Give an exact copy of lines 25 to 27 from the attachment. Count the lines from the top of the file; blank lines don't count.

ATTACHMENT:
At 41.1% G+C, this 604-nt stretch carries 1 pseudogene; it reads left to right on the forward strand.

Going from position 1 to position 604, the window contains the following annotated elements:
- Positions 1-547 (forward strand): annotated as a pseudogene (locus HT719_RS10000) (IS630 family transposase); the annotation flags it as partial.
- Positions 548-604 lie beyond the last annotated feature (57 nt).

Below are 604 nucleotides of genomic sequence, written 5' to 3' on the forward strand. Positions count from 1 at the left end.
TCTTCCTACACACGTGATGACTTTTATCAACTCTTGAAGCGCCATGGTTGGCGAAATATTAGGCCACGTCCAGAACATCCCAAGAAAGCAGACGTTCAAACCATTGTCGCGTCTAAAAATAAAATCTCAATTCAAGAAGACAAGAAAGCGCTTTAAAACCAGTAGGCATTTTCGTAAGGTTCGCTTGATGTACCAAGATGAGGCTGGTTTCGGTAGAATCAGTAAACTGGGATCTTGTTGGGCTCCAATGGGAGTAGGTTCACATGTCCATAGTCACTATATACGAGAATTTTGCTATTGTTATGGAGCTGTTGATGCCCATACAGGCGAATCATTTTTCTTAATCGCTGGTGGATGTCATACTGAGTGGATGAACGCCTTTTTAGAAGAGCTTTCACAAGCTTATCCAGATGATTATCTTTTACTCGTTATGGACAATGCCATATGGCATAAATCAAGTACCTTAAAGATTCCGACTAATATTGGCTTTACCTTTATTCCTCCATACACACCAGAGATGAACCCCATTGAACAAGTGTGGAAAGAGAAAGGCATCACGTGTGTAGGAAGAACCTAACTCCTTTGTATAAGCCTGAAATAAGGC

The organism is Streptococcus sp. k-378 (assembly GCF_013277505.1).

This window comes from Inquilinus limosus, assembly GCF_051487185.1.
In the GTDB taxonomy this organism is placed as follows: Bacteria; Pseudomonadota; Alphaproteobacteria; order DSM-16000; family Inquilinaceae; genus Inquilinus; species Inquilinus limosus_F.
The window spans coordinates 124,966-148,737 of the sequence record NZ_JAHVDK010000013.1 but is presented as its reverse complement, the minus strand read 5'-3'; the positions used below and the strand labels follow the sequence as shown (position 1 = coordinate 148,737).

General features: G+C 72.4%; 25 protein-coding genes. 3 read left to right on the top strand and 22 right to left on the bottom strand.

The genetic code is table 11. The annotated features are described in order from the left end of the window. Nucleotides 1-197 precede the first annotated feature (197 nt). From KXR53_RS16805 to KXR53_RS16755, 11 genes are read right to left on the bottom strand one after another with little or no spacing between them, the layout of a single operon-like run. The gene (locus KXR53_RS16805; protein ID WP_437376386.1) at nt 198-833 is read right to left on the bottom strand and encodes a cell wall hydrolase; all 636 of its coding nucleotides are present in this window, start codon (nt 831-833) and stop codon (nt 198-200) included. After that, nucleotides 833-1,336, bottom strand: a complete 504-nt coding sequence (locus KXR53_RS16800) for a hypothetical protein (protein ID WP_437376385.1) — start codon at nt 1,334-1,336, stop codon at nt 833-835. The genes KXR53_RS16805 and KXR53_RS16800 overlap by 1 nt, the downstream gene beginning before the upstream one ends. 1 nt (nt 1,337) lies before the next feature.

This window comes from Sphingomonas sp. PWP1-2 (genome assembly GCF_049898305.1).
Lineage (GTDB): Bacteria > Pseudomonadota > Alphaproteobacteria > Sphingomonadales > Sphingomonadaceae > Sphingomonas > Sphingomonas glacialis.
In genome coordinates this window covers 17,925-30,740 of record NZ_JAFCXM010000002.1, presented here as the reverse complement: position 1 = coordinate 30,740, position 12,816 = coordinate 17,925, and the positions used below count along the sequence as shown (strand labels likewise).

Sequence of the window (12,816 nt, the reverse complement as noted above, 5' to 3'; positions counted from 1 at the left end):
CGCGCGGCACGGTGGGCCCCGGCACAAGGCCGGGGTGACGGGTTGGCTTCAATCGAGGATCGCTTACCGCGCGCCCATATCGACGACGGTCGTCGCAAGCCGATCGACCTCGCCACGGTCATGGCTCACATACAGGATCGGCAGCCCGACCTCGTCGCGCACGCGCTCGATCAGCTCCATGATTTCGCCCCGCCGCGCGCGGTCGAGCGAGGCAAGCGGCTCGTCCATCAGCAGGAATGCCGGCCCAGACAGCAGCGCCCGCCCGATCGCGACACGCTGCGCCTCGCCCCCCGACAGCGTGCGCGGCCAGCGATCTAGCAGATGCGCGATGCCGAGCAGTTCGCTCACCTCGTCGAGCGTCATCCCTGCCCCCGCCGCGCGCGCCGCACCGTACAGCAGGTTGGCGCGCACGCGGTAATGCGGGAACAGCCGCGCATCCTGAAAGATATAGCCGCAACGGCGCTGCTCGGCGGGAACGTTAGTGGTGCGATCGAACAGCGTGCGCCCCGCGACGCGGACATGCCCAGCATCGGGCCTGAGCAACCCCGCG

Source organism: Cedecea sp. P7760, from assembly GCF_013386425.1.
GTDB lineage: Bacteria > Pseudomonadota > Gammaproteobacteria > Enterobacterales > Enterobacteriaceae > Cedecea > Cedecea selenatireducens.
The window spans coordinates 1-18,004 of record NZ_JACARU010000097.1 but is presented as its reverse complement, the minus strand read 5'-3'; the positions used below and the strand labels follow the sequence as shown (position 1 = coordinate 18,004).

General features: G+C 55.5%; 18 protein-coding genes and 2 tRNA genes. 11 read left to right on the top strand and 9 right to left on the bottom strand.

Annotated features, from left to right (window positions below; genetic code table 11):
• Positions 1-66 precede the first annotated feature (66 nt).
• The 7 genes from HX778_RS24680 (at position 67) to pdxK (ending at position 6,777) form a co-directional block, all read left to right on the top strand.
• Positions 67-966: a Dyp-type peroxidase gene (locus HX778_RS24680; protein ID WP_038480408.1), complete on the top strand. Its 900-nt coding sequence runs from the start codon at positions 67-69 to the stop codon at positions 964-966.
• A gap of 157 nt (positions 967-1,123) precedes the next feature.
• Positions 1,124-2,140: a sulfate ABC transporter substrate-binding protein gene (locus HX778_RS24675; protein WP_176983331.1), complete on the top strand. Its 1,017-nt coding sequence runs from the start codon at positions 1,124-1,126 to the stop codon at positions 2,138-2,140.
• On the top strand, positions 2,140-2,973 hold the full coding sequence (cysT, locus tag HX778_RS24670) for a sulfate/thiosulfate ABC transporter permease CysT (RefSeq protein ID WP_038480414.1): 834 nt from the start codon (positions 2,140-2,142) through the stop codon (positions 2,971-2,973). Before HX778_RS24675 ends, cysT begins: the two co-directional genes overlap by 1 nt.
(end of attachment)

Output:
• Positions 67-966: a Dyp-type peroxidase gene (locus HX778_RS24680; protein ID WP_038480408.1), complete on the top strand. Its 900-nt coding sequence runs from the start codon at positions 67-69 to the stop codon at positions 964-966.
• A gap of 157 nt (positions 967-1,123) precedes the next feature.
• Positions 1,124-2,140: a sulfate ABC transporter substrate-binding protein gene (locus HX778_RS24675; protein WP_176983331.1), complete on the top strand. Its 1,017-nt coding sequence runs from the start codon at positions 1,124-1,126 to the stop codon at positions 2,138-2,140.